For some “odd” reason, I feel compelled to write about what it has been like to be an identical twin. Lynne and I are mirror twins, all that means is if she and I were to face one another, she, being left-handed, and I, being right-handed, we reflect identical images back to one another. We are mirror images of one another.
When she and I were growing up, all seemed to be well until we hit high school. As we both emerged in our respective niches, our friends and acquaintances began to compare us.
I cannot speak to what people said about me to Lynne, but there were some who told me I was smarter, more successful, etc., than she was and I suspect Lynne’s friends told her she was prettier and more sociable, don’t know. I did study harder, got excellent grades, was an officer in numerous clubs and activities, etc., and Lynne focused on dressing well and being attractive. You know I am oversimplifying this, I hope. It wasn’t that black and white.
What appeared to make our differences more challenging was our Dad harping on them too. As a child who was brought up in the depression, he used to tell us that there was never enough food when they, he and his sister, grew up. They didn’t starve, but he wasn’t satiated, evidently. As his medical practice prospered, our family went out for dinner at least twice a week and he loved Chinese food. One night, Lynne and I were seated opposite him and he began a tirade about how if she and I were one person instead of two, that would be perfect as I was the “scholar”, Lynne, the more social butterfly and we just hadn’t figured out how to do it all. Tears streamed down my face, I don’t know if Lynne were crying, but I will never forget that evening, never, as it felt as though this “huge and insurmountable” wedge/wall/block to the two of us getting along was now as steel.
Up to about four years ago, Lynne and I didn’t get along, our younger sisters still compared us and they favored me, calling Lynne, the “evil” twin and I was her opposite.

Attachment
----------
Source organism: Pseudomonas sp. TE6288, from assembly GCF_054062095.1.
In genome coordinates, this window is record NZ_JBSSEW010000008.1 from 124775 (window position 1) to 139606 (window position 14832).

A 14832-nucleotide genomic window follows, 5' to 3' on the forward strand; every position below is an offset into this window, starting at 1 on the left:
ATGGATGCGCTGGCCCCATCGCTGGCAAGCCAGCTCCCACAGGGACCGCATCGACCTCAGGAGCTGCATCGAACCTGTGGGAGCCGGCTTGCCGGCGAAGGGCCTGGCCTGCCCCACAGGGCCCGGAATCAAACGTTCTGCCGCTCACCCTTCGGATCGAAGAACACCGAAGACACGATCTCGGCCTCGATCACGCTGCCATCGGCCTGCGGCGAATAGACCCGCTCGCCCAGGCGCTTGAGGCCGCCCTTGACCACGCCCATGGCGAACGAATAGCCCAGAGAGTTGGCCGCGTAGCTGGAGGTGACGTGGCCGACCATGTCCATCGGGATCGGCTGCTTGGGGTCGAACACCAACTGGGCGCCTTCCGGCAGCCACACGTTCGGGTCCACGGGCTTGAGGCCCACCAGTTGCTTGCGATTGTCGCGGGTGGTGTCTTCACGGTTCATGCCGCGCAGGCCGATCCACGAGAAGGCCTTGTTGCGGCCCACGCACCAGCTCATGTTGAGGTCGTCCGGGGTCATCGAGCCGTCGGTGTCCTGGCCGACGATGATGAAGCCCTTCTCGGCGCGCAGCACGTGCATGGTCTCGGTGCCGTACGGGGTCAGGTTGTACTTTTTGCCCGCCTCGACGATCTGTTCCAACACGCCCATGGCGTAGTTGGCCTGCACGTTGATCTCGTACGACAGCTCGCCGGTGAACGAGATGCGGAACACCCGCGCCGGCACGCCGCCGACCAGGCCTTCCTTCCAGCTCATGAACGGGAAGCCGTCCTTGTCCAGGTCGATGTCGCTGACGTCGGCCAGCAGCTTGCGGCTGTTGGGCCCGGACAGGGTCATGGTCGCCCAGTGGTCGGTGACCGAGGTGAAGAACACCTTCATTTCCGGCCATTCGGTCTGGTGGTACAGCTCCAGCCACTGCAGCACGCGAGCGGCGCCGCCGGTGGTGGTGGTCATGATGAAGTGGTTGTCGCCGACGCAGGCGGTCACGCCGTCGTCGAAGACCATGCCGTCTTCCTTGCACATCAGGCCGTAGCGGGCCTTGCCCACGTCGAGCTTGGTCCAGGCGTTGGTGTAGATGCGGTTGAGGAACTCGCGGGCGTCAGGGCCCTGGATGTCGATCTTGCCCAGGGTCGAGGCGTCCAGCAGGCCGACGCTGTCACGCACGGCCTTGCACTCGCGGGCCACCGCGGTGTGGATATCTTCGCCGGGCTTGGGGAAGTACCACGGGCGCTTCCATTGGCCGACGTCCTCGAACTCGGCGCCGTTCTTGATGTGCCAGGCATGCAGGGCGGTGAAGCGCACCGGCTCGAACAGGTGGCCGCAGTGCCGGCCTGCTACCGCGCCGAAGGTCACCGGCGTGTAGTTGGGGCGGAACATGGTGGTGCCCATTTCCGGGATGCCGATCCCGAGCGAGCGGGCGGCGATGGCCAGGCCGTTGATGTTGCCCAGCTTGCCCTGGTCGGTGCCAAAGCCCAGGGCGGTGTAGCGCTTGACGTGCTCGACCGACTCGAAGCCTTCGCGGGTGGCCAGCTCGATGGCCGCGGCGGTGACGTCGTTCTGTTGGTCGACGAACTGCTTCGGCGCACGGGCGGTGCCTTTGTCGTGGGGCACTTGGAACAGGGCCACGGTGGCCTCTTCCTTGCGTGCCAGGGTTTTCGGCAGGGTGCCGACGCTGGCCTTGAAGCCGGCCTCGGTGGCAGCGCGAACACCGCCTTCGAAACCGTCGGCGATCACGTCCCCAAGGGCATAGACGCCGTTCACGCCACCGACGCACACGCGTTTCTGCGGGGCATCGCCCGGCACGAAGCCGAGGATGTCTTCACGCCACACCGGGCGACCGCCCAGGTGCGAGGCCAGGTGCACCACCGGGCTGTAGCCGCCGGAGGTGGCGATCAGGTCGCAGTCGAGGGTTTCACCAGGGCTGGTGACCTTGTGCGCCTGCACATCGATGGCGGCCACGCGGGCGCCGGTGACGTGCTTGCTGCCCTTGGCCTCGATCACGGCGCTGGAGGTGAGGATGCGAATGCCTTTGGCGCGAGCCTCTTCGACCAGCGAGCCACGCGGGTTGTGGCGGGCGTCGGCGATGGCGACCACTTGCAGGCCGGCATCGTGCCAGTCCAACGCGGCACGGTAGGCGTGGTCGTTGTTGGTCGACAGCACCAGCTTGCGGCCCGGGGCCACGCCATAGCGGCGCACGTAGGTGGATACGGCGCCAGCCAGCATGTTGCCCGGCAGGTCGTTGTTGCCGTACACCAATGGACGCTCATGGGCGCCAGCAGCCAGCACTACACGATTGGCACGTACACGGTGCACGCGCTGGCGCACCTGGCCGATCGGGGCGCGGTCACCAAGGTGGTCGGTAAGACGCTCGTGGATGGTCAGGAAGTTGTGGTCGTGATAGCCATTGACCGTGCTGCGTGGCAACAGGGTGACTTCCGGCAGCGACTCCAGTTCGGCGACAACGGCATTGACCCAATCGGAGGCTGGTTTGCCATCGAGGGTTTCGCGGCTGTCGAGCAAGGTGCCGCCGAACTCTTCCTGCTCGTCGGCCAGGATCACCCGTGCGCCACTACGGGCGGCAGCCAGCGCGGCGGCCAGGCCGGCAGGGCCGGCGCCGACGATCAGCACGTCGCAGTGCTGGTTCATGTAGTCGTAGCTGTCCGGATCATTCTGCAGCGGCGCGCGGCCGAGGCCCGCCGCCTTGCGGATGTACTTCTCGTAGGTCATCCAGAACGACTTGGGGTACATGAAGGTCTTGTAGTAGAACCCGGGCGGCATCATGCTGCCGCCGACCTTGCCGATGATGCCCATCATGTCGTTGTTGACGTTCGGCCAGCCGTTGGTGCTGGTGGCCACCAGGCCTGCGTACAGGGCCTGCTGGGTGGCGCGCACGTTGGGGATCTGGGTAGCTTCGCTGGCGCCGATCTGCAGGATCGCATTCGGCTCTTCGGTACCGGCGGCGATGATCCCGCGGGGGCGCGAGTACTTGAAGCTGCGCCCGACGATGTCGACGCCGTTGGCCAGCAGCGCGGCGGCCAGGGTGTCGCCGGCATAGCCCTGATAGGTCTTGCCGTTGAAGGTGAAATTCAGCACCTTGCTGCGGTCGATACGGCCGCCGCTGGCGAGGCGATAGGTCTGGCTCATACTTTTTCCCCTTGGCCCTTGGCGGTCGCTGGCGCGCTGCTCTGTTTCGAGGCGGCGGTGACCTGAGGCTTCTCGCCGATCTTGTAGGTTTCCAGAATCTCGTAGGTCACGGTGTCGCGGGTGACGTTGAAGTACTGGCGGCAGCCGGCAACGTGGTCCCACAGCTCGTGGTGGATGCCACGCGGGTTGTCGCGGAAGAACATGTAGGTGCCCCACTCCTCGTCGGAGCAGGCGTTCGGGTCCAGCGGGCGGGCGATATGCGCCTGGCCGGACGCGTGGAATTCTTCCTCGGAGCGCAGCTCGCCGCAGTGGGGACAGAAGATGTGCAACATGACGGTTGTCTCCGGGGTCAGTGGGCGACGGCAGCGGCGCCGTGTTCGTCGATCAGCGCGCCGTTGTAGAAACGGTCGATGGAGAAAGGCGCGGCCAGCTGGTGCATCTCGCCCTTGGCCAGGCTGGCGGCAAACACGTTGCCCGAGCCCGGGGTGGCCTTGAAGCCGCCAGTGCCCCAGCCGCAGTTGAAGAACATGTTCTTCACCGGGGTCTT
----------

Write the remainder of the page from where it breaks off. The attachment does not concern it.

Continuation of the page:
When Lynne’s daughter, Lindsay, who has lived in Chicago now for seven years, got engaged, she and I must have decided in silent concert that it was time to lay all our grievances aside and spend quality time mending the seeming steel fences between us.
It’s taken that long to establish a bond of trust and love for one another. Our younger sisters still compare us, it bothers us not. It is what it is.
Today’s lesson is among those I have practiced for years to get beyond my grievances, to get beyond the body, to get above the battleground to healing. To learn to trust that we are both beloved of God, that the differences that felt so real for decades were absolutely nothing. That it didn’t matter who thought what about us, it didn’t matter if Mom and Dad compared us, it just didn’t matter.
For all of you who have experienced sibling rivalry in any form, you, no doubt, can relate to what I wrote.
For whatever reason Lynne and I wrote our respective scripts, to separate rather than to join, we have managed to forge what was a very special relationship in the process of being transformed to a holy one by the Holy Spirit. She doesn’t study ACIM, but our joining through this Course matters not either. It takes but one, one to be willing to ask for help and then accept what is already there for the taking.
Practice today, all of you, I will too. This helps me to remember that everyone is my savior from separation and darkness, that everyone is a gift to me if I am willing to accept the light behind every grievance, no matter how seemingly small or large.
Have a miracles-filled day!